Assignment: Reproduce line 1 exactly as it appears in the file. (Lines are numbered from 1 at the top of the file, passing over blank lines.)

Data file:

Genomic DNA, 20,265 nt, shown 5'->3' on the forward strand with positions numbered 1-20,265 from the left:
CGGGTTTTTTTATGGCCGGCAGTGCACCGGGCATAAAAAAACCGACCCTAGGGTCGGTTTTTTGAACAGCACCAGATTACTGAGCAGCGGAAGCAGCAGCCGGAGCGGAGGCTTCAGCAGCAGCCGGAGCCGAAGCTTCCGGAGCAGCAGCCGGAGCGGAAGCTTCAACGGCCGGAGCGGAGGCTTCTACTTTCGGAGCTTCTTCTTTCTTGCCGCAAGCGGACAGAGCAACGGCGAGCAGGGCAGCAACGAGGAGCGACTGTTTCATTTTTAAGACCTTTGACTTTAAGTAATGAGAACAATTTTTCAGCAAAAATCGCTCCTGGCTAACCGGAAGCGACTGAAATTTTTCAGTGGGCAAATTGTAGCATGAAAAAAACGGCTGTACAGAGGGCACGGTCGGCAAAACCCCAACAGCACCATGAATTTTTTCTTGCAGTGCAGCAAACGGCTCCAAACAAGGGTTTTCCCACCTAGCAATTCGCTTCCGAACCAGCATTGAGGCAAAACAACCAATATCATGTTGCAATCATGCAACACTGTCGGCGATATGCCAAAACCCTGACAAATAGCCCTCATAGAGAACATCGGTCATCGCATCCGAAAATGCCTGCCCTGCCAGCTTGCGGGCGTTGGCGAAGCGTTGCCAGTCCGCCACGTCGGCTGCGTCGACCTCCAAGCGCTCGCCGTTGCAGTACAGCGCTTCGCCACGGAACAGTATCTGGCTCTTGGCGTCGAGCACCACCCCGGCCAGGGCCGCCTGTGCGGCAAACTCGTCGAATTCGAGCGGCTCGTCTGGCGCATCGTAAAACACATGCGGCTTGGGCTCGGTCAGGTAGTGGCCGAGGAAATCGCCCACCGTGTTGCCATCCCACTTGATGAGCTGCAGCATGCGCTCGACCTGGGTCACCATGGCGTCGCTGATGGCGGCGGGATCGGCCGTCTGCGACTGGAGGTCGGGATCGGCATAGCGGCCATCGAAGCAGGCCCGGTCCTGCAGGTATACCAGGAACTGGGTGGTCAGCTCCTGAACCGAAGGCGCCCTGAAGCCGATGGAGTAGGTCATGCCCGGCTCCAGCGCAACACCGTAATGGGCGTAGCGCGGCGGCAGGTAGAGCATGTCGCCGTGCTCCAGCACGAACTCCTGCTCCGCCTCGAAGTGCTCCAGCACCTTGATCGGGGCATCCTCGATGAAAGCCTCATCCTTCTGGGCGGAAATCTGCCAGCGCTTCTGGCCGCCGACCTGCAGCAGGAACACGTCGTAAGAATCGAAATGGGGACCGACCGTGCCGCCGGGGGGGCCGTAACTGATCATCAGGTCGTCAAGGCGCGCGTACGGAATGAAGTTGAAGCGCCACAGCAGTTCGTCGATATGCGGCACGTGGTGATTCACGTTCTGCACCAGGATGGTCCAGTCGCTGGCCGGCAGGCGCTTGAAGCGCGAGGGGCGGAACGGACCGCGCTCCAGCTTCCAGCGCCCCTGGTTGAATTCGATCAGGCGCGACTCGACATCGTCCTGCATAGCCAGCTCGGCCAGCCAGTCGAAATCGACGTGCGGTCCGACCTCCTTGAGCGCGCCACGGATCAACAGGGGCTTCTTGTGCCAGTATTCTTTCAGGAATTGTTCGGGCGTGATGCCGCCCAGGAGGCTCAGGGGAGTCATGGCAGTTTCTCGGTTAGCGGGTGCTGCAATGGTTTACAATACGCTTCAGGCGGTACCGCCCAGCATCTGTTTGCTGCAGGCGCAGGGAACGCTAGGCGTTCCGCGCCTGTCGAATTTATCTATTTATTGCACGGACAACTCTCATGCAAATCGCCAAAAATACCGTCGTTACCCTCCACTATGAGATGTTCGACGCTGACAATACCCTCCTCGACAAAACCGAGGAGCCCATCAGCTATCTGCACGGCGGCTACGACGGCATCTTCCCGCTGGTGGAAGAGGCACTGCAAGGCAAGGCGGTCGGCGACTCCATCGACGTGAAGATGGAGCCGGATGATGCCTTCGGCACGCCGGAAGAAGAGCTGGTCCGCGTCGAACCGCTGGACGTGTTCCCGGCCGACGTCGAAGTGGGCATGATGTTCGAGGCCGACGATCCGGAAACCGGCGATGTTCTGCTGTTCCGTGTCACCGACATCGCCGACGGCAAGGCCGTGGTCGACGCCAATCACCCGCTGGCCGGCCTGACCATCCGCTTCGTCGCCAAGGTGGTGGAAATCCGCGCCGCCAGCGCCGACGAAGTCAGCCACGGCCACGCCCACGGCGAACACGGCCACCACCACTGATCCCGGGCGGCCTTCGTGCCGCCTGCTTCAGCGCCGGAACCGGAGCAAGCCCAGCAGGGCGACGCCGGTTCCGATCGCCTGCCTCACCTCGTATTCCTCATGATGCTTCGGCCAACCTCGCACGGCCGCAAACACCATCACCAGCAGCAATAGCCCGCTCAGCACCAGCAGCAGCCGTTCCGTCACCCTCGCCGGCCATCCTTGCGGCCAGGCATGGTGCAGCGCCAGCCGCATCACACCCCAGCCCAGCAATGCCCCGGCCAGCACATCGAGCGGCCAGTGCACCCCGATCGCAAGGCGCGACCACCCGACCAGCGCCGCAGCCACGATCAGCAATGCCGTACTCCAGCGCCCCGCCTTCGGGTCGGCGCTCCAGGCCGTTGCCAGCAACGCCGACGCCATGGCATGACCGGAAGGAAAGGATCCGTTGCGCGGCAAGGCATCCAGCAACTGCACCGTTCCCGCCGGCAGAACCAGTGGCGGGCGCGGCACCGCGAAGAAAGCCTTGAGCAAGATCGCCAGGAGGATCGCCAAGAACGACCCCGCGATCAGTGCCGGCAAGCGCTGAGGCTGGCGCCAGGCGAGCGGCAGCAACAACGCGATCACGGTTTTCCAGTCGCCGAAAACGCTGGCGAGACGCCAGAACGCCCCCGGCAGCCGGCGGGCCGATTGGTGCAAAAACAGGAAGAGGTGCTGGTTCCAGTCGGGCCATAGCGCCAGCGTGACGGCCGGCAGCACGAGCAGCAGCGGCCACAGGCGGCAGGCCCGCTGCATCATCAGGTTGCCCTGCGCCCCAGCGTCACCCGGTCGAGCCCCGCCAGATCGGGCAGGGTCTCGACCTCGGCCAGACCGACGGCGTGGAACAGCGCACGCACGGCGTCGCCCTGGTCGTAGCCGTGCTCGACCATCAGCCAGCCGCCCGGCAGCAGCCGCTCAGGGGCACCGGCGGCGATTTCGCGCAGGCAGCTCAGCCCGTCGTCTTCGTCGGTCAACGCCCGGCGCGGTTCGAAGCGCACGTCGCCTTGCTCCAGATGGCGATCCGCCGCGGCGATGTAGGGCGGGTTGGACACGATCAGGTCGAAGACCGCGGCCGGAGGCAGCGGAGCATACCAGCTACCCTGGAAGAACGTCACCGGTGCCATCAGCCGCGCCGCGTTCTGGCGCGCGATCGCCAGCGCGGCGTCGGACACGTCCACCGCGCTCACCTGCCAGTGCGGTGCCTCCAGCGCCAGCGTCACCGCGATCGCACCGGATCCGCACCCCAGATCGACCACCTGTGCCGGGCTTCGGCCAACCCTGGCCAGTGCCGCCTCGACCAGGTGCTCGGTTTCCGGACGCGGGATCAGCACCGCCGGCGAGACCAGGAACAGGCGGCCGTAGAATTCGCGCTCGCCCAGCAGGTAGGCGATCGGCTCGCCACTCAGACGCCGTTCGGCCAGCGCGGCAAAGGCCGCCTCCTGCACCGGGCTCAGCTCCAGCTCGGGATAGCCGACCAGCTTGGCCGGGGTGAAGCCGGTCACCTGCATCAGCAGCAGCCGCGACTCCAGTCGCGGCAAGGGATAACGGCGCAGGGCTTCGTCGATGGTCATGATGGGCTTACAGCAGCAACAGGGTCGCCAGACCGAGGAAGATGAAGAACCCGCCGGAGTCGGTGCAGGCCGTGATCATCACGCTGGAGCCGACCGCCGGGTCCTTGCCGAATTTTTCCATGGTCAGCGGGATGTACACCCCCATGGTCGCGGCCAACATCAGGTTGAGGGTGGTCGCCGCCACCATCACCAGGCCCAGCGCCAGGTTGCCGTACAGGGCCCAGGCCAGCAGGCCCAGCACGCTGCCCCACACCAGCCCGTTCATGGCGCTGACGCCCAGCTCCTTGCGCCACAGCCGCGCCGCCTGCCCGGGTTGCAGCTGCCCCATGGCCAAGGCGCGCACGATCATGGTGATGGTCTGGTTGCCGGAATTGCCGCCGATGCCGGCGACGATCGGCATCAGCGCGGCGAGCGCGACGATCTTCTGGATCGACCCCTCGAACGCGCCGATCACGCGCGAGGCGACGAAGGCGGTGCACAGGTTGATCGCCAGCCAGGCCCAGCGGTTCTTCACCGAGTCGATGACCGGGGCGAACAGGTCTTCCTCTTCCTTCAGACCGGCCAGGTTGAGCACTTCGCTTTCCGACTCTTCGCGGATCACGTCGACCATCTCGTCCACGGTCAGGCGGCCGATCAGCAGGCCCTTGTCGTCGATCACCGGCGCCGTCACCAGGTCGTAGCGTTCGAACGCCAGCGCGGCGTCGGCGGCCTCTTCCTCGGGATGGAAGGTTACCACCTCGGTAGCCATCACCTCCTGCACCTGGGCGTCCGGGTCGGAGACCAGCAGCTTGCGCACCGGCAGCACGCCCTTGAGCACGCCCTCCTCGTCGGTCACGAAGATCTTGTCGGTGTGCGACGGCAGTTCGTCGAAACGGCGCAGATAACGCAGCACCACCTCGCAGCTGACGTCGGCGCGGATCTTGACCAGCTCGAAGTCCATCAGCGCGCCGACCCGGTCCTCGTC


Genomic DNA, 20,265 nt, shown 5'->3' on the forward strand with positions numbered 1-20,265 from the left: